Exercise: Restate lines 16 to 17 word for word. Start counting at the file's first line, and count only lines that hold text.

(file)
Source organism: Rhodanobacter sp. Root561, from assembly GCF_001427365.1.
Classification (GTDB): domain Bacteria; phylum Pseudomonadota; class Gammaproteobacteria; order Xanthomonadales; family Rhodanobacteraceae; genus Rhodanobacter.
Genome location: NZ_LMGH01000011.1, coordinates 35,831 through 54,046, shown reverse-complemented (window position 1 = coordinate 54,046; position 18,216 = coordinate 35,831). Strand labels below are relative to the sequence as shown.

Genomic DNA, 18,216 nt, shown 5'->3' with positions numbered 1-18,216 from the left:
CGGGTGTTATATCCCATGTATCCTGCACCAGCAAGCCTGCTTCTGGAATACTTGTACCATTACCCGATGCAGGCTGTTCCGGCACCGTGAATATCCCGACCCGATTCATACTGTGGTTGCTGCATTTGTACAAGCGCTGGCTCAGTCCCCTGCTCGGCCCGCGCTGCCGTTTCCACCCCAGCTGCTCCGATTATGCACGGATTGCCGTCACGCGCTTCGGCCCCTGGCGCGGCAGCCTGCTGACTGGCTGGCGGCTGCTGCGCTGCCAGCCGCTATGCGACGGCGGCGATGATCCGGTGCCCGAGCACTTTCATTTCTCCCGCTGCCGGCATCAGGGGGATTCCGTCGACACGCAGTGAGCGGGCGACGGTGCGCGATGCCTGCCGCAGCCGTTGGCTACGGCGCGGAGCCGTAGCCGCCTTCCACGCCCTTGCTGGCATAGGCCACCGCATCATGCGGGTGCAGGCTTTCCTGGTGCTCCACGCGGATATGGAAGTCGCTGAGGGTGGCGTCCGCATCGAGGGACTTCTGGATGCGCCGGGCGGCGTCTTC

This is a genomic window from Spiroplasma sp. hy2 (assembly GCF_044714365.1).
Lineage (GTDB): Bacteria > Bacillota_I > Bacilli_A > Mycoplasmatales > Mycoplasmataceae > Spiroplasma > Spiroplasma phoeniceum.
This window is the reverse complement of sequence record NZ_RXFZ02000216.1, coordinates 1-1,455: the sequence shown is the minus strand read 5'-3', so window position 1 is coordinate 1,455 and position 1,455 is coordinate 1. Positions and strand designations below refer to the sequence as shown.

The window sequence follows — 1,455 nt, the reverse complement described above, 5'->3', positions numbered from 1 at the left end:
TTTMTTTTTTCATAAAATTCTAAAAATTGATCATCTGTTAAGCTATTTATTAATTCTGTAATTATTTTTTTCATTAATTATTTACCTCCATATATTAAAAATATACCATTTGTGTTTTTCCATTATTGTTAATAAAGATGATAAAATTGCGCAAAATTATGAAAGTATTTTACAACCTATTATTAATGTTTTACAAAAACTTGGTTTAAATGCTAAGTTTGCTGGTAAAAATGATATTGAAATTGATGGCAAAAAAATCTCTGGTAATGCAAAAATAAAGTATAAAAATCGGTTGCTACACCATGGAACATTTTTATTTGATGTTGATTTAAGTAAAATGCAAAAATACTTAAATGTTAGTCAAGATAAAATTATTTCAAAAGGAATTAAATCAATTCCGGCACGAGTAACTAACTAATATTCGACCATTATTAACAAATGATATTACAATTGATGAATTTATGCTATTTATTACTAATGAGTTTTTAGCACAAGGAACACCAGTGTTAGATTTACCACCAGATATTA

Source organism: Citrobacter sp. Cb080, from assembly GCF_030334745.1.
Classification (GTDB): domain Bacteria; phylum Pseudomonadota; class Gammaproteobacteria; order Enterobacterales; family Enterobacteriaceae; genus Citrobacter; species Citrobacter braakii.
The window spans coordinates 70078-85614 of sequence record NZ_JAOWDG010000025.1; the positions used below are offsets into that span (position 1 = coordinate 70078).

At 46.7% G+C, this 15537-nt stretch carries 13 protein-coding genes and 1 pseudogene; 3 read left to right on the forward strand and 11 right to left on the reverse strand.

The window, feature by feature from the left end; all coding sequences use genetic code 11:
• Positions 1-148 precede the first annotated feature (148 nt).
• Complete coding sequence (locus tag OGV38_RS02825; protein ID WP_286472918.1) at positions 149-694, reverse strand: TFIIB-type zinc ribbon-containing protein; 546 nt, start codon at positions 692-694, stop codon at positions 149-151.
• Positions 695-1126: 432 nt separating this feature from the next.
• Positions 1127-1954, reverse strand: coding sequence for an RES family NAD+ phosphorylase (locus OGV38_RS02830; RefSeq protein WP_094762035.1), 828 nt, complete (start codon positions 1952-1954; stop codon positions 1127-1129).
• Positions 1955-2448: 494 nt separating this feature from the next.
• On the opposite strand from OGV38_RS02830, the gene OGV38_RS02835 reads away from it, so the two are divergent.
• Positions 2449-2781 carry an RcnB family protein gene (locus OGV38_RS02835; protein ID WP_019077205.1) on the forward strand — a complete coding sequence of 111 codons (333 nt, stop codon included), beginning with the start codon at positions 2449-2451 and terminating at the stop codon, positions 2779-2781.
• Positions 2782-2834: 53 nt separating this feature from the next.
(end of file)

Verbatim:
• Positions 1-148 precede the first annotated feature (148 nt).
• Complete coding sequence (locus tag OGV38_RS02825; protein ID WP_286472918.1) at positions 149-694, reverse strand: TFIIB-type zinc ribbon-containing protein; 546 nt, start codon at positions 692-694, stop codon at positions 149-151.